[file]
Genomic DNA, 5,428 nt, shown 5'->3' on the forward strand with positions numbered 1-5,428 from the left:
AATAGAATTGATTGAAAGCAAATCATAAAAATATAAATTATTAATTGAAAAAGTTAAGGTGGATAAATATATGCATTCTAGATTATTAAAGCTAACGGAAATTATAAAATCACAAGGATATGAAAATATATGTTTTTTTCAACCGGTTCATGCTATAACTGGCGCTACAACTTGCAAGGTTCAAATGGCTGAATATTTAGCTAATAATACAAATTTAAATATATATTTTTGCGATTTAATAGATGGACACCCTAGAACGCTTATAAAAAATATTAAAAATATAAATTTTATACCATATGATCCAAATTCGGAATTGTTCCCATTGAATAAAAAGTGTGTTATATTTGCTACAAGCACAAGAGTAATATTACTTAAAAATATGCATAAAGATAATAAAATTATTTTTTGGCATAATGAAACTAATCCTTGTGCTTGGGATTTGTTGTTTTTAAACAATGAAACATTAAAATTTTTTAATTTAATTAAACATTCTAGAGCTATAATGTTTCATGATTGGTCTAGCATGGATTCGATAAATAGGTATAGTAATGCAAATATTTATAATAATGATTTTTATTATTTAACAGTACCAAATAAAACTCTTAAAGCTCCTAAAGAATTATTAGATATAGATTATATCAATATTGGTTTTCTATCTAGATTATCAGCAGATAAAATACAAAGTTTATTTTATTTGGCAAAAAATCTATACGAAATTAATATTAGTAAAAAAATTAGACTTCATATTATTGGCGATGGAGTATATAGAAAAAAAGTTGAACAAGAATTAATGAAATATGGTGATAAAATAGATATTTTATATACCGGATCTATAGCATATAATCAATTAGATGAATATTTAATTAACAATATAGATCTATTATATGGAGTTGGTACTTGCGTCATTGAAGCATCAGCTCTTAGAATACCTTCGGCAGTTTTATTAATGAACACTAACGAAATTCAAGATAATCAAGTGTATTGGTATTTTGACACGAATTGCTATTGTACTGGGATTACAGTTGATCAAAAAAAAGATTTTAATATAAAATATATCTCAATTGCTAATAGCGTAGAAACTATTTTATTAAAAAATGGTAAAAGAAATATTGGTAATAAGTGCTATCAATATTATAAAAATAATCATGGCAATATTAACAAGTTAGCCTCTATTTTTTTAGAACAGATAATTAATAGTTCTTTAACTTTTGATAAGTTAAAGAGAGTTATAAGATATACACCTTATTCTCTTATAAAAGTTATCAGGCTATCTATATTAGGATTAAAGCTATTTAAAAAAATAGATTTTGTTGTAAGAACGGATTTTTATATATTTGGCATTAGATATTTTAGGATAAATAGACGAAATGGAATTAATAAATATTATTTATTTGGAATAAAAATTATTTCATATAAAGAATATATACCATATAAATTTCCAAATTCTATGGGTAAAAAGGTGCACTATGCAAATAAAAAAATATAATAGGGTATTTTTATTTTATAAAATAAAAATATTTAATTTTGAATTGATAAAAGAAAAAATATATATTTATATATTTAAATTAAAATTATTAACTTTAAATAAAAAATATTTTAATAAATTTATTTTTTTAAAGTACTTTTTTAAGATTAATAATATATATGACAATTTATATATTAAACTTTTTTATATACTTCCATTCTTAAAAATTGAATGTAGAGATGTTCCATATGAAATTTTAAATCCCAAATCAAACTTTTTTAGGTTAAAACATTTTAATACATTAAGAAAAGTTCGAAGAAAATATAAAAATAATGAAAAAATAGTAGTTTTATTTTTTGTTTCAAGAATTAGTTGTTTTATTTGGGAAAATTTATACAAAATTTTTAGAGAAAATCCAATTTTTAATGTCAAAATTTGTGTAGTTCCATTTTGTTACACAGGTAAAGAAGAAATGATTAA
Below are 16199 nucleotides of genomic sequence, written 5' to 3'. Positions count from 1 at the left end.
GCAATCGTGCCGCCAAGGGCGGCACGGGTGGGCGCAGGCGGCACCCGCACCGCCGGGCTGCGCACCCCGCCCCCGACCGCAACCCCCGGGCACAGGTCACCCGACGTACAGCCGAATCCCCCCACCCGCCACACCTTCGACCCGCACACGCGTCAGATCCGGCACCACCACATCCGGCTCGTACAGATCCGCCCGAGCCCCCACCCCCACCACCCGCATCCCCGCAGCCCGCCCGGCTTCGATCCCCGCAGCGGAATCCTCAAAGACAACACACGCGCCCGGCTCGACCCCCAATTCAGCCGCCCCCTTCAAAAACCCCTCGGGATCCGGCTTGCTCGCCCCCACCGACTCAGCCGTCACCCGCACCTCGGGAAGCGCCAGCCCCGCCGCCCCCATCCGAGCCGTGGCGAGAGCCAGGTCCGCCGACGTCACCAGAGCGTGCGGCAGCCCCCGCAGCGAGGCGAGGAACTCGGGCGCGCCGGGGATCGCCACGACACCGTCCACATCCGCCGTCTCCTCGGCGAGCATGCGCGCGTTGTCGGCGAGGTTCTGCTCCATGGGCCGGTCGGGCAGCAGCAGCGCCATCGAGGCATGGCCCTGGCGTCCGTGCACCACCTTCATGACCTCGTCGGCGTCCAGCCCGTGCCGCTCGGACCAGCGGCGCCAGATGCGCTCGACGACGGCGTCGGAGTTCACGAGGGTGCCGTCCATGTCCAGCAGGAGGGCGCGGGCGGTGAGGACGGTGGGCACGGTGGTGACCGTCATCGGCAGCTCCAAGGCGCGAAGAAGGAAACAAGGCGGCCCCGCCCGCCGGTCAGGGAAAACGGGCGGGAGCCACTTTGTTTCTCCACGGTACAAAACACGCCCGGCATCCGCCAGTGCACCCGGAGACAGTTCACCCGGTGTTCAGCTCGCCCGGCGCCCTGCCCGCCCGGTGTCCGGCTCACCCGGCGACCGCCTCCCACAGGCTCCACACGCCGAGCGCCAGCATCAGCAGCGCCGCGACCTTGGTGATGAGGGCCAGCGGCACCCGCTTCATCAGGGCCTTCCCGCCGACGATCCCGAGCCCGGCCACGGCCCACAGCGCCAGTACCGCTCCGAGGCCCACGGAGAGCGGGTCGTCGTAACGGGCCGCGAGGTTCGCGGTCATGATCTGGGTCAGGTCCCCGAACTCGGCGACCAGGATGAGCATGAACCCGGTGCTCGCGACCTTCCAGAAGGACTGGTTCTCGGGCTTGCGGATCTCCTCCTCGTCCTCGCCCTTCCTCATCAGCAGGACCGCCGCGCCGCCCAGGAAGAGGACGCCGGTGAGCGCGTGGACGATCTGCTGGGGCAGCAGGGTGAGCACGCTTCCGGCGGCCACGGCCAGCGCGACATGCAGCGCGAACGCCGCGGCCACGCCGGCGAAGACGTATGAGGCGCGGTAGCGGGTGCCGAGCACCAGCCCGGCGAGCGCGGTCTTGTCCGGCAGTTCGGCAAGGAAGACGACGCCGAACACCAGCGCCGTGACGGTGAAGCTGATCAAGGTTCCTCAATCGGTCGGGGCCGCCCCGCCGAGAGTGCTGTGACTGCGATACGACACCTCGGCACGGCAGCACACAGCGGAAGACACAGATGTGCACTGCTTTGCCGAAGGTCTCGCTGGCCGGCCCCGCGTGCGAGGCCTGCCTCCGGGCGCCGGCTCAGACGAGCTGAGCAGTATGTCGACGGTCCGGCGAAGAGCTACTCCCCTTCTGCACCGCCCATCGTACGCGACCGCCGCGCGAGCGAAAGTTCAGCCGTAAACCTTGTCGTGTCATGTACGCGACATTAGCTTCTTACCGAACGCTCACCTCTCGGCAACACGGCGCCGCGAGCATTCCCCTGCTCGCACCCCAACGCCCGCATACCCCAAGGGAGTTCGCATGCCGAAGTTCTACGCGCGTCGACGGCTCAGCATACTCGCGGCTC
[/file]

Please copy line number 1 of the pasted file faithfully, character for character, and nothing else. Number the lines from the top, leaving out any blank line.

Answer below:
Genomic DNA, 5,428 nt, shown 5'->3' on the forward strand with positions numbered 1-5,428 from the left: